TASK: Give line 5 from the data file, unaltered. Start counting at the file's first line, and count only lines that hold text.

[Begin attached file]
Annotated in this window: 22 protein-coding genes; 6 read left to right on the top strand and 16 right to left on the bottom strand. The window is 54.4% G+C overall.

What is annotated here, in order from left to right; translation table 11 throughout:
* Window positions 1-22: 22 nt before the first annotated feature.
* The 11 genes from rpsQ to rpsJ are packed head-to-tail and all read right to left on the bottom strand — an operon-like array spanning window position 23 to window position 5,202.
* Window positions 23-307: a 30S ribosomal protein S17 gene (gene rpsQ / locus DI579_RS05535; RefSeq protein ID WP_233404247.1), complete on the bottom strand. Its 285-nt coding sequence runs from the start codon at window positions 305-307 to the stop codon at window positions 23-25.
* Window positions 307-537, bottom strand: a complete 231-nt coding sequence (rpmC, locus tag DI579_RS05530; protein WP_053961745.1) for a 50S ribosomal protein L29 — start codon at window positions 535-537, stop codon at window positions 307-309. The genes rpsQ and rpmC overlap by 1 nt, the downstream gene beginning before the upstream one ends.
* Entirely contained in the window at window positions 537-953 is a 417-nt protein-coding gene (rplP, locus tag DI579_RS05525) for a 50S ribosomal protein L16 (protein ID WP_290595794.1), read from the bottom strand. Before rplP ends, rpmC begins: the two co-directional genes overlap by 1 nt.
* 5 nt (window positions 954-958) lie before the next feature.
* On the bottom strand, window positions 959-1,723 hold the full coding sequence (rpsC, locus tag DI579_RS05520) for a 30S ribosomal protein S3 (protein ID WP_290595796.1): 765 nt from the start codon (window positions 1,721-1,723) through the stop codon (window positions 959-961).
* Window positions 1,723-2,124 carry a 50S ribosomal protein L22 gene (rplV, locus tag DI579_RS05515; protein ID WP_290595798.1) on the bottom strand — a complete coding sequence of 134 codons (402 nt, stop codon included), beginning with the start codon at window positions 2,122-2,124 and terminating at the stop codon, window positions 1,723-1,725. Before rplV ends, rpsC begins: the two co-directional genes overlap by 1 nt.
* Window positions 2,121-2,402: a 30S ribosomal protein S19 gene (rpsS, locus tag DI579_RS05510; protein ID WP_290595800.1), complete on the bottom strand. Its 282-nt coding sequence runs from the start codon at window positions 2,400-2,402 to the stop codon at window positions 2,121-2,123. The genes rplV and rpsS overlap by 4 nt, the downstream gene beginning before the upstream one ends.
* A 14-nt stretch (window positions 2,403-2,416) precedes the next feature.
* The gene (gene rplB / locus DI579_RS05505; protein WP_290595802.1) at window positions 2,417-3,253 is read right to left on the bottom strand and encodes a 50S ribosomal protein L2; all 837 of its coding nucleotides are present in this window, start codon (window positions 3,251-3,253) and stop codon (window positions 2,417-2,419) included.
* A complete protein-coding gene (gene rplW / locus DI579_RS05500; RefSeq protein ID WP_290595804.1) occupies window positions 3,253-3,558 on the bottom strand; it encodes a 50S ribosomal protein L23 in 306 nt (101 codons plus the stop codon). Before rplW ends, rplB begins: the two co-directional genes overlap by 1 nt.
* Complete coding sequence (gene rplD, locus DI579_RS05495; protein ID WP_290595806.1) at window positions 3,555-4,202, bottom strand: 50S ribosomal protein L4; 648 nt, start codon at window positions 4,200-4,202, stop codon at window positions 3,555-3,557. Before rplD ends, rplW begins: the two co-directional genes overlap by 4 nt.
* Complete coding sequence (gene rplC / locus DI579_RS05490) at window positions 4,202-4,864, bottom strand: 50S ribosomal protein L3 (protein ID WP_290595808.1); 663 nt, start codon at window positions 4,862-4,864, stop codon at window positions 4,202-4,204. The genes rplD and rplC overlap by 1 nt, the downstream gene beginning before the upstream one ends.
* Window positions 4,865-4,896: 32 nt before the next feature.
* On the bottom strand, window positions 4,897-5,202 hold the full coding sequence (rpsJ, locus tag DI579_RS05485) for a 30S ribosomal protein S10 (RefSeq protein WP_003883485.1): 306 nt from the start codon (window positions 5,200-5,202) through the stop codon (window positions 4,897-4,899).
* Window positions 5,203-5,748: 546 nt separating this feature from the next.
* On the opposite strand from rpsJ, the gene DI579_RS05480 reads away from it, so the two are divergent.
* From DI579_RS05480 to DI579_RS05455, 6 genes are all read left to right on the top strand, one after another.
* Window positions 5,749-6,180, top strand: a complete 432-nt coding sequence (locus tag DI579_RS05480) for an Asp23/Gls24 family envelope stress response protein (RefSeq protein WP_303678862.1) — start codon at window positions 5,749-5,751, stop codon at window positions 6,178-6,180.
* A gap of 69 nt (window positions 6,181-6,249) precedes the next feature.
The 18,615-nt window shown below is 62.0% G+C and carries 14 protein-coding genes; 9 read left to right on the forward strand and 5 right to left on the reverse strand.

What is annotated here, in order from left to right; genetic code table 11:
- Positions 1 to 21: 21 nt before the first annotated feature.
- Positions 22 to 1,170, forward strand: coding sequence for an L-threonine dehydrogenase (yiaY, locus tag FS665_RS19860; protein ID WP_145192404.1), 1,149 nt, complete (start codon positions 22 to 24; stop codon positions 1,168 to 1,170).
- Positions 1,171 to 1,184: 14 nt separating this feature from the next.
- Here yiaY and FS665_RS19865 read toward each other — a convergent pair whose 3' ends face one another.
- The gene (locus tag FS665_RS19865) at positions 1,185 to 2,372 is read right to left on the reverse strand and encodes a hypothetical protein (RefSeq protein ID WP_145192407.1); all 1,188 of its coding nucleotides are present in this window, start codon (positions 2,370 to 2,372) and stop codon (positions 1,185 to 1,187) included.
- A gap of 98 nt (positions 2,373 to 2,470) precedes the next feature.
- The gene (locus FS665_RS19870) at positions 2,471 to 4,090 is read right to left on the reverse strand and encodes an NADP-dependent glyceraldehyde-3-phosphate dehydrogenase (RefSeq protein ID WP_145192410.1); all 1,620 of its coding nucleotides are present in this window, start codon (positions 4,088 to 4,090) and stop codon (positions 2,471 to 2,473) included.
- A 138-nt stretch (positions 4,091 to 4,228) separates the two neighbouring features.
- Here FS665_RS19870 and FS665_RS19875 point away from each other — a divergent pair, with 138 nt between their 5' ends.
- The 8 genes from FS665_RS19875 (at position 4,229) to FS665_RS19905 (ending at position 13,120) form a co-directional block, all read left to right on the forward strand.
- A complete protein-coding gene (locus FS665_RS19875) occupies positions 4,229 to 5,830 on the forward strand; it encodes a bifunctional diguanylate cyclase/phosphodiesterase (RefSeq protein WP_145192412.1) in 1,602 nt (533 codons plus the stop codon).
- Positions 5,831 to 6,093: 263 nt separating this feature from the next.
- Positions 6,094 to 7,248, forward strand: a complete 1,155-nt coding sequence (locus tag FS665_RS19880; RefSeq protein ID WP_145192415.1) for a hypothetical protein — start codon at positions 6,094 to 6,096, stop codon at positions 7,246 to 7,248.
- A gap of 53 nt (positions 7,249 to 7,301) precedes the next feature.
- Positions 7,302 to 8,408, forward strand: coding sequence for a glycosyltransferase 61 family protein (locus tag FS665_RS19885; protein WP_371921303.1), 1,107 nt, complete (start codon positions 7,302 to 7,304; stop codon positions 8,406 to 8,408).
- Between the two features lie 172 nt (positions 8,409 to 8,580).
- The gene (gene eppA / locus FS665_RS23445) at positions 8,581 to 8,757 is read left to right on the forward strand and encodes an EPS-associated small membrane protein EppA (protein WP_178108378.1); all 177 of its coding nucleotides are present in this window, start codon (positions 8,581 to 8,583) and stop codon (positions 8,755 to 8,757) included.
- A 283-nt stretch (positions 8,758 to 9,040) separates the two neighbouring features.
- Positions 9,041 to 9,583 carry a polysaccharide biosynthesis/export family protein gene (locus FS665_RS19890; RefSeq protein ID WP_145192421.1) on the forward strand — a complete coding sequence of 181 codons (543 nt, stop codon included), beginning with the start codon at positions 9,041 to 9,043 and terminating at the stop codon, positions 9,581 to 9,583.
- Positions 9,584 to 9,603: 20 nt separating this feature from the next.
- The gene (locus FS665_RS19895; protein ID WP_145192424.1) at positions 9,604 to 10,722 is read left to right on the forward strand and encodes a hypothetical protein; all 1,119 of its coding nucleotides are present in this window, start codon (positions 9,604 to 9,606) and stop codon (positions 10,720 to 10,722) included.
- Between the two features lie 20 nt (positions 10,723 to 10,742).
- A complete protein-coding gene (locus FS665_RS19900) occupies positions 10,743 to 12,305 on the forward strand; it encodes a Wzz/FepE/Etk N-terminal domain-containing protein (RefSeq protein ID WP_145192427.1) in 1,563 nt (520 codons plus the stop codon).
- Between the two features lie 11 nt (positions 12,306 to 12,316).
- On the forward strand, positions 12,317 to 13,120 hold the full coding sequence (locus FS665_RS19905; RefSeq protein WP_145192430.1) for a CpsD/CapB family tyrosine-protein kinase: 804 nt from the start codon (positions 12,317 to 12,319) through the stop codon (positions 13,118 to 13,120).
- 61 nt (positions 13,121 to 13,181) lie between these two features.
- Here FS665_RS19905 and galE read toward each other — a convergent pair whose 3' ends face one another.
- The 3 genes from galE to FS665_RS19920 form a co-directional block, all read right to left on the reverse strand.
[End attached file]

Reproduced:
* Window positions 23-307: a 30S ribosomal protein S17 gene (gene rpsQ / locus DI579_RS05535; RefSeq protein ID WP_233404247.1), complete on the bottom strand. Its 285-nt coding sequence runs from the start codon at window positions 305-307 to the stop codon at window positions 23-25.